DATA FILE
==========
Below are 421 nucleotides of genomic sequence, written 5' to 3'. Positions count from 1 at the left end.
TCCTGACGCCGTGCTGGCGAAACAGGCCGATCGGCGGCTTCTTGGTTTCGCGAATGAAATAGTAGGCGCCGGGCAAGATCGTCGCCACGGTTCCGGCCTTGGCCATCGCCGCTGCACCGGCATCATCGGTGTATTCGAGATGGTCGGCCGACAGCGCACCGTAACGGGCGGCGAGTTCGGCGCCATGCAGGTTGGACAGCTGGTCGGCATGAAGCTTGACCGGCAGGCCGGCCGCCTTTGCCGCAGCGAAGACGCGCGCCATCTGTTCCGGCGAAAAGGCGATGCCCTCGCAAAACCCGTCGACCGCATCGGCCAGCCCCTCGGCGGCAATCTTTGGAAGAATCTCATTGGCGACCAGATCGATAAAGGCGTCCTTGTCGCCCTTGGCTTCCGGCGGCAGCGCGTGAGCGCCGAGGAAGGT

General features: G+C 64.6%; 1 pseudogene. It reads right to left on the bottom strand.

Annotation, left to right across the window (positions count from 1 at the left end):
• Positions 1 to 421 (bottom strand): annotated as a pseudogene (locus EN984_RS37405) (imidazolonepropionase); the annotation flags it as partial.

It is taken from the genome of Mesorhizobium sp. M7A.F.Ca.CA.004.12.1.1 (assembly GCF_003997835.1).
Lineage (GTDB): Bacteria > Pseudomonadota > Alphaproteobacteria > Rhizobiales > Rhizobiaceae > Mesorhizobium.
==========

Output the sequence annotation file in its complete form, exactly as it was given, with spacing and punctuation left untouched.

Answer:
Below are 421 nucleotides of genomic sequence, written 5' to 3'. Positions count from 1 at the left end.
TCCTGACGCCGTGCTGGCGAAACAGGCCGATCGGCGGCTTCTTGGTTTCGCGAATGAAATAGTAGGCGCCGGGCAAGATCGTCGCCACGGTTCCGGCCTTGGCCATCGCCGCTGCACCGGCATCATCGGTGTATTCGAGATGGTCGGCCGACAGCGCACCGTAACGGGCGGCGAGTTCGGCGCCATGCAGGTTGGACAGCTGGTCGGCATGAAGCTTGACCGGCAGGCCGGCCGCCTTTGCCGCAGCGAAGACGCGCGCCATCTGTTCCGGCGAAAAGGCGATGCCCTCGCAAAACCCGTCGACCGCATCGGCCAGCCCCTCGGCGGCAATCTTTGGAAGAATCTCATTGGCGACCAGATCGATAAAGGCGTCCTTGTCGCCCTTGGCTTCCGGCGGCAGCGCGTGAGCGCCGAGGAAGGT

General features: G+C 64.6%; 1 pseudogene. It reads right to left on the bottom strand.

Annotation, left to right across the window (positions count from 1 at the left end):
• Positions 1 to 421 (bottom strand): annotated as a pseudogene (locus EN984_RS37405) (imidazolonepropionase); the annotation flags it as partial.

It is taken from the genome of Mesorhizobium sp. M7A.F.Ca.CA.004.12.1.1 (assembly GCF_003997835.1).
Lineage (GTDB): Bacteria > Pseudomonadota > Alphaproteobacteria > Rhizobiales > Rhizobiaceae > Mesorhizobium.